Tim Sisarich with Focus on the Family founder, Dr James Dobson.

There's been some discussion on various blogs about the American fundamentalist Christian organisation Focus on the Family. This has been sparked by the NZ Herald reporting that the New Zealand branch of Focus on the Family has received some $1 million from 'head office' over the past six years.

This also reminded me of something that I wrote something about Focus on the Family in April 2008.

Then I reported that Focus on the Family NZ had distributed four hundred copies of the creationist DVD Privileged Planet to schools throughout the country.

Since the video did not breach the Education Act the Education Department sensibly allowed the video to be distributed but it also stressed that the theory of evolution underpins the science curriculum and schools have a responsibility to teach theories that are subject to accepted scientific scrutiny.

Focus on the Family NZ did the same thing in 2005, when they sent the same video and 'workbook' to 500 New Zealand schools.

The executive director of the Auckland office of Focus on the Family is Tim Sisarich, a former announcer with fundamentalist radio station Radio Rhema. He also occasionally shows up on the fundamentalist TV channel Shine TV.

Sisarich has recently started hosting a Sunday night show on Radio Rhema. The station reguarly broadcasts the radio shows of the American branch of Focus on the Family.

Of the pro-creatonist video, Sisarich said in 2008:

“We’re (Focus on the Family) a Christian organisation so we believe that God made the planet and God made the cosmos … Science takes a theory and tries to establish it as the truth, and that’s all this is.”

Although Sisarich plays down the connections with Focus on the Family in the United States, he has visited their head offices in Colorado Springs on several occasions. He has also met the founder of Focus on the Family, Dr James Dobson.

According to Dobson, 'It is not necessary to beat a child into submission, a little bit of pain goes a long way for a young child.'

Second in charge is Sheryl Savill, who is described as Focus on the Family's programme administrator.

It was Savill, along with former MP Larry Baldock, who were the principal organisers of the petition to force a referendum on Sue Bradford's anti-smacking legislation.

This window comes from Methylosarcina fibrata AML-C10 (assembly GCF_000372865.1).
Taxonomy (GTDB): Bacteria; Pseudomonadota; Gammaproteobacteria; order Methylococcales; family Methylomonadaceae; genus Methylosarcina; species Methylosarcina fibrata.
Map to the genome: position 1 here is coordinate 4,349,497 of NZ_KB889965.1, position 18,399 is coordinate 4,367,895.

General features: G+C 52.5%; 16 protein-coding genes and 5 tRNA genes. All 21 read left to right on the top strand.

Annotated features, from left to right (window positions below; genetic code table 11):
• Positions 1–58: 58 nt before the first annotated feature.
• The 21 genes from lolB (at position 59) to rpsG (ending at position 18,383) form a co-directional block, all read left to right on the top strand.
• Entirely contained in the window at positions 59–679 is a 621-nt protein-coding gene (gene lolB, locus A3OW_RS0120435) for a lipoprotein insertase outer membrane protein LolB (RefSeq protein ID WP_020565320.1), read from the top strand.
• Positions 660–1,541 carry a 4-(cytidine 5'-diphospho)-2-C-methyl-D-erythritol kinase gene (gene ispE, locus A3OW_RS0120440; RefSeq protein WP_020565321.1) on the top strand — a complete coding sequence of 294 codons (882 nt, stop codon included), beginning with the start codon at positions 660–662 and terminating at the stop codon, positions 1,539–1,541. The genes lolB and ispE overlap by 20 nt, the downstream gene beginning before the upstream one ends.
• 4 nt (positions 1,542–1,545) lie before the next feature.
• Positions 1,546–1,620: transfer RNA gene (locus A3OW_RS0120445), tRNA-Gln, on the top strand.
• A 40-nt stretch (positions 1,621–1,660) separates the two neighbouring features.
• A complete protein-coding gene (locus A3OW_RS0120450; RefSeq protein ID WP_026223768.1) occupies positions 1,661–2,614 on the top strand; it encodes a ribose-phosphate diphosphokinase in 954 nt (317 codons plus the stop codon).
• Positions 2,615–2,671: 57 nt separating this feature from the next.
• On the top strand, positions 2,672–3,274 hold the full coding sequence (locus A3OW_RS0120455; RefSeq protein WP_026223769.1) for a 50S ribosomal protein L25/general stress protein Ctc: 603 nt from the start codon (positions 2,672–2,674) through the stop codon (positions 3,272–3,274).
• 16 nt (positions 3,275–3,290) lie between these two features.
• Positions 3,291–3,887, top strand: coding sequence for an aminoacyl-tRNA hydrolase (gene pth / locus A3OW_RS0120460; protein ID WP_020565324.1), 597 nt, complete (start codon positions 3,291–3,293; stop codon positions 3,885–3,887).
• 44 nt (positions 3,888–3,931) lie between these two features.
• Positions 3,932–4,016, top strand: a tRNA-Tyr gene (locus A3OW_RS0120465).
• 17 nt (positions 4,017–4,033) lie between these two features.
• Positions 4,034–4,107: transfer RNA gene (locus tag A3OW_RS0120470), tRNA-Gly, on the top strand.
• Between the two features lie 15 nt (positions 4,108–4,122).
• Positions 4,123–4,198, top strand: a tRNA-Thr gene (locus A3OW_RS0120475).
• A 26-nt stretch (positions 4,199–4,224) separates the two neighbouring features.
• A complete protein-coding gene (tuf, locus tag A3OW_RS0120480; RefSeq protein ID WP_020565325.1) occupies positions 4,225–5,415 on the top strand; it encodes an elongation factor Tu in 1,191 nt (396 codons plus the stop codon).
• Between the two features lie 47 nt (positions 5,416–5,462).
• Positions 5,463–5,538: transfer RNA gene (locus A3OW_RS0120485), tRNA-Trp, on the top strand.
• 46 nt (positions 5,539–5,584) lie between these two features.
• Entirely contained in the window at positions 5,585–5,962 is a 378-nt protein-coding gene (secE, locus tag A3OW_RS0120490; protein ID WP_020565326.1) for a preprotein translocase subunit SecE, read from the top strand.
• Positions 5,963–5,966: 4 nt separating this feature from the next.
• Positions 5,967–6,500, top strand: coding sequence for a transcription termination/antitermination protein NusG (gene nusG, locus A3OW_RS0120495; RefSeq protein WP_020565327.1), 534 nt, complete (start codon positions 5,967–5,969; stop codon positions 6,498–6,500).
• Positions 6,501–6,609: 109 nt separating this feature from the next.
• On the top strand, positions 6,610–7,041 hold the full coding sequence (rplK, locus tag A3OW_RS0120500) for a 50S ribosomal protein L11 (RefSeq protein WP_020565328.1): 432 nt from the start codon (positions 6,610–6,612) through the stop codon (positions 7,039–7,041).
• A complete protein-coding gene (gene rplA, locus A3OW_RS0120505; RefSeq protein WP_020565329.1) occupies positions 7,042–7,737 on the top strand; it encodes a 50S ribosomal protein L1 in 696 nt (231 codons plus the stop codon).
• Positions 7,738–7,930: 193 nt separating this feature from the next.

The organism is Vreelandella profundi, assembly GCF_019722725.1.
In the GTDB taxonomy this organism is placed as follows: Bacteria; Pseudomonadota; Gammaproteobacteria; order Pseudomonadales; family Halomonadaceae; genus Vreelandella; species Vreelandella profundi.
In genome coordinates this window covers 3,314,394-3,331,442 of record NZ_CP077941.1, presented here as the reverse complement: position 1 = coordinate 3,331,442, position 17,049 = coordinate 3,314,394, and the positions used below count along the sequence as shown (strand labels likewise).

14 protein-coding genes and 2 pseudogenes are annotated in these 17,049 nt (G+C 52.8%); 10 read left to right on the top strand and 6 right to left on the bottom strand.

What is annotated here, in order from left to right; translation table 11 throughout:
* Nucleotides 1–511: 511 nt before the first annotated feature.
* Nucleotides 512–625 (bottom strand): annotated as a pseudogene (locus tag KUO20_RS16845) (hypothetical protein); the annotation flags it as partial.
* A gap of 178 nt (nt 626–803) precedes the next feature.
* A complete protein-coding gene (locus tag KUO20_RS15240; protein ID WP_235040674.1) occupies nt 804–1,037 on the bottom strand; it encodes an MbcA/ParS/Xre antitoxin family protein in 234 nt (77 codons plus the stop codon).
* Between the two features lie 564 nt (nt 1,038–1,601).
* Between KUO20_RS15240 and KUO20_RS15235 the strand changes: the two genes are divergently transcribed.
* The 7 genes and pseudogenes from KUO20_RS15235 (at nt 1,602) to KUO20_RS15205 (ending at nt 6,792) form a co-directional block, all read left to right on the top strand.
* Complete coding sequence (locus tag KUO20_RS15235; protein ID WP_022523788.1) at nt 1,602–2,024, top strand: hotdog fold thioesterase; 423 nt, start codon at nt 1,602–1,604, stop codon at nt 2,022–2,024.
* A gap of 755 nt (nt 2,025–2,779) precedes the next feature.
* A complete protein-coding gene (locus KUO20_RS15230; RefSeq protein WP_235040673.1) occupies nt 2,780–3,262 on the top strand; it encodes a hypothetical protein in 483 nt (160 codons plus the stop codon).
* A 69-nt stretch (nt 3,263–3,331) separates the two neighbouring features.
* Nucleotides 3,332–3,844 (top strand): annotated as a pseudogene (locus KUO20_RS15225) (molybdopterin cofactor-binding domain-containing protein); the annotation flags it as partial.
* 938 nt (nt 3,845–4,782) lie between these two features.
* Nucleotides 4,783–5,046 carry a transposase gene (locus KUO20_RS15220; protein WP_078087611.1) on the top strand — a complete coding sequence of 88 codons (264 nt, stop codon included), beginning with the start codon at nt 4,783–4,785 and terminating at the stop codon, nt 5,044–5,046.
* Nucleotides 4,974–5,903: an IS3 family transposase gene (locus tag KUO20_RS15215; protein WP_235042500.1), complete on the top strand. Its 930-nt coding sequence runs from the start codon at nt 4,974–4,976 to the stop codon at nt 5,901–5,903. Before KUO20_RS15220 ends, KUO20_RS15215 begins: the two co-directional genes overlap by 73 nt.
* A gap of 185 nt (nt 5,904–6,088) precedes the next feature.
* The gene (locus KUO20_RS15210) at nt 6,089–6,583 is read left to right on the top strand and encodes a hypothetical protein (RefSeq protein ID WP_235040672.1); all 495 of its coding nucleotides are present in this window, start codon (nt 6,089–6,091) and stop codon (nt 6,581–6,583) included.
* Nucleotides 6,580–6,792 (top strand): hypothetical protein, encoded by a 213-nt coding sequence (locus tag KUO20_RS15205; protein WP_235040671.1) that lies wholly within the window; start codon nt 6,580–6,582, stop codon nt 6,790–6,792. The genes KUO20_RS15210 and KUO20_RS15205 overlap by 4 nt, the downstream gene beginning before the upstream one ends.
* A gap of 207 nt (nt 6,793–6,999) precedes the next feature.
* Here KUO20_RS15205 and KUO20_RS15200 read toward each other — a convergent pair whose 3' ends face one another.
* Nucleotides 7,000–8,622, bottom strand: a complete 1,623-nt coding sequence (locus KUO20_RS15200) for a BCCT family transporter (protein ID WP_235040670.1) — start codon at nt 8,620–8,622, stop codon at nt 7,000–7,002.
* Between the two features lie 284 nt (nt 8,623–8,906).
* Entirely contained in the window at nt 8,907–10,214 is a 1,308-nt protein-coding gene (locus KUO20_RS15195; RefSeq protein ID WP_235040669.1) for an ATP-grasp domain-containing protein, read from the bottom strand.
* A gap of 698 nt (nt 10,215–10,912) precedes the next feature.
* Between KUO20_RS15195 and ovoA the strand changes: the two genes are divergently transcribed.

Also playing an central role in the campaign to force a referendum was Bob McCoskrie of Family First. McCoskrie turned up on the John Tamihere and Willie Jackson show on Radio Live last week, denouncing the anti-smacking law.

Family First also has close connections to Focus on the Family NZ. McCoskrie was also formerly an announcer on Radio Rhema and is a close friend of Sisarich.

From my April 2008 post:

Family First, like Focus on the Family, has long railed against 'liberal values' and 'liberal culture' and has been actively lobbying the National Party to adopt policies that 'reflect Judeo-Christian values'. McCoskrie's reactionary interpretation of Judeo-Christian values led him to lay a complaint to the Broadcasting Standards Authority about the hit TV series 'The Simpsons', for 'inappropriate language'. He also described another TV3 series, 'Californication', as 'evil'.

Like Focus on the Family, Family First is, among other things, anti-abortion and anti-gay. It has also consistently attacked the welfare state.

McCoskrie and Family First have also campaigned to have corporal punishment reintroduced into schools.

The campaign against the anti-smacking legislation has been a 'Trojan Horse' designed to allow the Christian right to promote its conservative ideology.

On the Family First board are former All Black Michael Jones and TV1 weather presenter Jim Hickey.

Michael Jones actively campaigned for the National Party at the last election.

Focus on the Family is also supported by More FM radio announcer Simon Barnett. He actively opposed the anti-smacking legislation. In 2007 he described the proposed legislation as a 'home invasion'.

Another supporter of Family First is Christine Rankin. She is a commissioner with the Families Commission

According to Rankin, the anti-smacking law has 'traumatised families'.


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